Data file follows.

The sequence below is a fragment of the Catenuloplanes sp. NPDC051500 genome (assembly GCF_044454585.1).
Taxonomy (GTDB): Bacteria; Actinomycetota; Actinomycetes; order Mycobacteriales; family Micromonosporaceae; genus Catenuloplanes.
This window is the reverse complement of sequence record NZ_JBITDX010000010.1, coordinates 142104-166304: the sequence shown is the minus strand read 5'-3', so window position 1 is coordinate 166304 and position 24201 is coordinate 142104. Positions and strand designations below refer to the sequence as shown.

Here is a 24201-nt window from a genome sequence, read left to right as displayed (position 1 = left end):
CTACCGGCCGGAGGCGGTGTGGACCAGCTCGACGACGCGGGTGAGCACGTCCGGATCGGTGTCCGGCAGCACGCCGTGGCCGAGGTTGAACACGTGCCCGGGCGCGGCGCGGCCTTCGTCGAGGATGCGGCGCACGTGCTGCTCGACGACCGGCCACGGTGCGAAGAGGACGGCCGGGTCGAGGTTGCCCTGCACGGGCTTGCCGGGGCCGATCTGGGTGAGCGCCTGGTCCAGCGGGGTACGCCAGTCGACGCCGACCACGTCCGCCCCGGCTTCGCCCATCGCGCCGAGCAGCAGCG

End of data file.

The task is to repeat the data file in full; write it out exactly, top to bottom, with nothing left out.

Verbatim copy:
The sequence below is a fragment of the Catenuloplanes sp. NPDC051500 genome (assembly GCF_044454585.1).
Taxonomy (GTDB): Bacteria; Actinomycetota; Actinomycetes; order Mycobacteriales; family Micromonosporaceae; genus Catenuloplanes.
This window is the reverse complement of sequence record NZ_JBITDX010000010.1, coordinates 142104-166304: the sequence shown is the minus strand read 5'-3', so window position 1 is coordinate 166304 and position 24201 is coordinate 142104. Positions and strand designations below refer to the sequence as shown.

Here is a 24201-nt window from a genome sequence, read left to right as displayed (position 1 = left end):
CTACCGGCCGGAGGCGGTGTGGACCAGCTCGACGACGCGGGTGAGCACGTCCGGATCGGTGTCCGGCAGCACGCCGTGGCCGAGGTTGAACACGTGCCCGGGCGCGGCGCGGCCTTCGTCGAGGATGCGGCGCACGTGCTGCTCGACGACCGGCCACGGTGCGAAGAGGACGGCCGGGTCGAGGTTGCCCTGCACGGGCTTGCCGGGGCCGATCTGGGTGAGCGCCTGGTCCAGCGGGGTACGCCAGTCGACGCCGACCACGTCCGCCCCGGCTTCGCCCATCGCGCCGAGCAGCAGCG